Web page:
Steve Davis describes bodybuilding like lighting a match. The most important thing is maintaining intensity – not how many sets you do. When you light a match – the most powerful moment is that first spark. You want to harness that spark instead of letting it burn slowly and have it fizzle out.
Reflecting on ways bodybuilding has changed for the worse
Steve Davis is truly appreciative at how much bodybuilding and fitness science has improved over the years. How much more mainstream it has become. And how much more information athletes can get today. It’s through those changes and his own personal experience that he learned how to train less to gain more.
However, he is also aware that some of these changes have led to negative shifts in the sport as well. Steve Davis and Mike O’Hearn touch on the fact that years of history, rules, and systems embedded into the sport might have led to close-minded thinking. Bodybuilders are too busy trying to lift “the right way” that they don’t listen to their body, push limits, or think outside the box.
For example, Mike O’Hearn points out how many online experts warn against lifting too heavy – due to risk of injuring joints that will hurt in later age. But O’Hearn believes that lifting heavy weight (with smart strategy) is key towards strengthening joints and ensuring you battle decay as you age. Medical professionals have even pointed out that weightlifting, not just cardio, is vital for over-the-hill individuals to prevent joint issues that might end you up in a walker at older age.
Steve Davis agrees, and is shocked to hear that certain heavy movements are seen as “dangerous” in modern society. He thinks that this way of thinking has led to less originality in bodybuilders and their physiques. You used to be able to look at a sillhouette and know exactly which bodybuilder you were staring at. Today, you wouldn’t be able to tell them apart.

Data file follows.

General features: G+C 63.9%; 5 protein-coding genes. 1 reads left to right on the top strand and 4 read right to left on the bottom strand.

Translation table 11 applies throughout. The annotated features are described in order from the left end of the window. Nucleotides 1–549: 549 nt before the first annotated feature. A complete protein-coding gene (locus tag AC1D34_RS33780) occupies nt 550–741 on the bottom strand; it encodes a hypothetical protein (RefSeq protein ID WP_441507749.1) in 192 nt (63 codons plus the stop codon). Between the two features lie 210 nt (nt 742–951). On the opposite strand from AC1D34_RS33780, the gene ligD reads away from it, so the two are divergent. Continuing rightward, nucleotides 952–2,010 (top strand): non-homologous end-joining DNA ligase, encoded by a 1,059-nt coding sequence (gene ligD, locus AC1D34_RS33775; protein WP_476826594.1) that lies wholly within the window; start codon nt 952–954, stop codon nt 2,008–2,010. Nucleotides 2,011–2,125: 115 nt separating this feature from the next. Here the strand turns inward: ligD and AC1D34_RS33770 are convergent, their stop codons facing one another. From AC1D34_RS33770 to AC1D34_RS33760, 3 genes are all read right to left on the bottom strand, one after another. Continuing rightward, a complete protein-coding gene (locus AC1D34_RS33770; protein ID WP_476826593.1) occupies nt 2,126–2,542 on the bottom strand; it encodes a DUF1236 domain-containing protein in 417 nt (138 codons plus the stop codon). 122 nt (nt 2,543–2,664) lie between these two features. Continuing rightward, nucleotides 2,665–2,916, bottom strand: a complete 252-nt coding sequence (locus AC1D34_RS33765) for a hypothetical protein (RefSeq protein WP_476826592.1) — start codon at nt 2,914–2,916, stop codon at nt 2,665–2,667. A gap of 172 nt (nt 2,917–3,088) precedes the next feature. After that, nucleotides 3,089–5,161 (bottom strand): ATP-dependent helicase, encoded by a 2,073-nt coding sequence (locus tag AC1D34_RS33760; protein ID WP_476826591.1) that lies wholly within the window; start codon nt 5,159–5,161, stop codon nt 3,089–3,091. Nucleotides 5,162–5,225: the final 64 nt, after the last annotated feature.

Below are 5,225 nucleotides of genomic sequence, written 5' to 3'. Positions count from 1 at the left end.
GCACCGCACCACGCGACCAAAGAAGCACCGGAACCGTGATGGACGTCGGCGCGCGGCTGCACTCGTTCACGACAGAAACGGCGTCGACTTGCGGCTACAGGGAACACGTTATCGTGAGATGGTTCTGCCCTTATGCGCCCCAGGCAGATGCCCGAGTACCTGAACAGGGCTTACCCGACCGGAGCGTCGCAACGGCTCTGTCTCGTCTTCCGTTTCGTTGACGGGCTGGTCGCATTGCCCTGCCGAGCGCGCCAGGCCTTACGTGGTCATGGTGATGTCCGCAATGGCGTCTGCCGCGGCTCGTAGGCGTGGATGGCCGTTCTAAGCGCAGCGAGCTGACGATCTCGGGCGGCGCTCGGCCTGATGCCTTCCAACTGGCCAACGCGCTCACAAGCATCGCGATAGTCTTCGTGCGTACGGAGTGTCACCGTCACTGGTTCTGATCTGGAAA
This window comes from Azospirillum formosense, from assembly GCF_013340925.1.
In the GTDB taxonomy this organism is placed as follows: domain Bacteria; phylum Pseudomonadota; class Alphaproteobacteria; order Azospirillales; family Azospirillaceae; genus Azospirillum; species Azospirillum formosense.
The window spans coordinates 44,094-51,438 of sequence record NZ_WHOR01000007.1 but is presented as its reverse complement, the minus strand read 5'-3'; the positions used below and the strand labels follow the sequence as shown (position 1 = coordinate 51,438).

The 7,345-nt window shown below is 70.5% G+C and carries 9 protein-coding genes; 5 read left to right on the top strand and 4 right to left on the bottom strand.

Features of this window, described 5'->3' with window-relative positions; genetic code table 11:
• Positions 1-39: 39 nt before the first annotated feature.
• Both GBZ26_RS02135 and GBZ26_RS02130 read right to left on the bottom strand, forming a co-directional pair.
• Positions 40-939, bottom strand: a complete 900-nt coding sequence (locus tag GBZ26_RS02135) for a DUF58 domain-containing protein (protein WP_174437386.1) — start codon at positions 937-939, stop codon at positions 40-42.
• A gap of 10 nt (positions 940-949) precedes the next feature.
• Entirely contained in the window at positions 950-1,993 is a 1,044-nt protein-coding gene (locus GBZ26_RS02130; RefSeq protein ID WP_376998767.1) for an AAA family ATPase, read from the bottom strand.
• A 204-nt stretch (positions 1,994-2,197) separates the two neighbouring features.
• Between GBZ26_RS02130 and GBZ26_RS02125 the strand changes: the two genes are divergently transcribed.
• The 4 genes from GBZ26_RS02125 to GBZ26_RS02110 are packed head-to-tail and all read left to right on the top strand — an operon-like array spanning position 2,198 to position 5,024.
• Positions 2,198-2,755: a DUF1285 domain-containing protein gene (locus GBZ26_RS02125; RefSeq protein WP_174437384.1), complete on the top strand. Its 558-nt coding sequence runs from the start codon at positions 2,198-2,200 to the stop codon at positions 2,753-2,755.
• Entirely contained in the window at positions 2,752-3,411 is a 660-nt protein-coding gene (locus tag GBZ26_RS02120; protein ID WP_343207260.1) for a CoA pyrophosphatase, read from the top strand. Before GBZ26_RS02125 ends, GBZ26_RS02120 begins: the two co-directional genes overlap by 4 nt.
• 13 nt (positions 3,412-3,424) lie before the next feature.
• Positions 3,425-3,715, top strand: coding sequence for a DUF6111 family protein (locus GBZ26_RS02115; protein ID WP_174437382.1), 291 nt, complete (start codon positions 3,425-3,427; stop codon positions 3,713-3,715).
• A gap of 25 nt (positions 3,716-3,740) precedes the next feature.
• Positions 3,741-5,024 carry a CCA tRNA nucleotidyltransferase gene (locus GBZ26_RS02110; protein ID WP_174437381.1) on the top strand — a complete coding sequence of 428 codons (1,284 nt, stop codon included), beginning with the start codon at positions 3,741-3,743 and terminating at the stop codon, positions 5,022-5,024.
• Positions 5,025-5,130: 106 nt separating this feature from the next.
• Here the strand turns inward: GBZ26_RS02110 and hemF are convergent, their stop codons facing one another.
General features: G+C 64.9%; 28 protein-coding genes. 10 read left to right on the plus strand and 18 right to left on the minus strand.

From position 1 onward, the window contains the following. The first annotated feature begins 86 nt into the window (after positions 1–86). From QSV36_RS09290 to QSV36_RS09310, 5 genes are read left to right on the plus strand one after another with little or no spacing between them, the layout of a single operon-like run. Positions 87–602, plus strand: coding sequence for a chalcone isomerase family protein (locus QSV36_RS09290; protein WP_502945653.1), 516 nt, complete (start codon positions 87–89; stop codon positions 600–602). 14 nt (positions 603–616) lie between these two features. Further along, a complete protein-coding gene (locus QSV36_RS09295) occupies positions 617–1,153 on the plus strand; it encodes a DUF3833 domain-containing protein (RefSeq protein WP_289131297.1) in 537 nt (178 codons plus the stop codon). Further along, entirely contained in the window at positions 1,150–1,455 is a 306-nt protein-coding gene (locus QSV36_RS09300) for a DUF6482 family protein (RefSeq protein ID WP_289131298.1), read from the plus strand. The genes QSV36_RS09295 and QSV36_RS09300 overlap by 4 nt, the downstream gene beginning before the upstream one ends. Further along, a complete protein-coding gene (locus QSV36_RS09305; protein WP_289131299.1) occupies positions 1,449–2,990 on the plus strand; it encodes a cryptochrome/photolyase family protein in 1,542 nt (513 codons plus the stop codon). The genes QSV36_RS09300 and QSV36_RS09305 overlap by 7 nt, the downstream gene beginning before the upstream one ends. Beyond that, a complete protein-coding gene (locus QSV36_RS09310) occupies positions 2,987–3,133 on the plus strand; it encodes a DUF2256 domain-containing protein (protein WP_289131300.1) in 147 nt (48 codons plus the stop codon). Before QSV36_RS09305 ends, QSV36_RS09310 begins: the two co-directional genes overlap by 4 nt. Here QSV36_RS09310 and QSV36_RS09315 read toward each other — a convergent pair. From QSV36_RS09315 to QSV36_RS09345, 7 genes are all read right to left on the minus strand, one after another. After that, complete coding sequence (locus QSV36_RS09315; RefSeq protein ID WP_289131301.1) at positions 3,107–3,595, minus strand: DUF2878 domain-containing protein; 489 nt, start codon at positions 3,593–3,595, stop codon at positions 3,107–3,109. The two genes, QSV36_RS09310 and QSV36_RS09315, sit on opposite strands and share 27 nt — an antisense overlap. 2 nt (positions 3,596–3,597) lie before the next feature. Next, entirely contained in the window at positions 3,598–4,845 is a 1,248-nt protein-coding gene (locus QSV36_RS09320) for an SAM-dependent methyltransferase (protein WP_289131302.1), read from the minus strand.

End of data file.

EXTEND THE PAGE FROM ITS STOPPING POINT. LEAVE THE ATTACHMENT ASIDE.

Steve Davis also thinks this is true about posing. With less importance put on posing and no scoring round – most bodybuilders are encouraged to simply hit the mandatories and move on. Davis is shocked that even the best in the world – Mr. Olympia champions – have lackluster posing routines.
“Even the Mr. Olympias pose like shit.”
– Steve Davis
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Steve Davis wraps up the conversation by bringing up the myth of Milo. In the myth, Milo would cary a calf up a mountain every day. Each day, the calf would grow older and eventually larger in size. But he kept carrying the cow up every day. As the cow grew larger, so did Milo.
That, in essence, is true bodybuilding. It’s progressive training – and the key element that all bodybuilders should fall in love with if they want to truly live the lifestyle. Davis even spent his masters degree thesis on how progressive training can be used to improve the image of mentally abused children. While he never completed his masters program – it’s a core attitude he still believes in today.
You can watch Mike O’Hearn’s full conversation with Golden Era legend Steve Davis in our latest episode of The Mike O’Hearn Show above. Make sure to check out brand new episodes every Friday only on the Generation Iron Fitness Network or wherever podcasts are downloaded.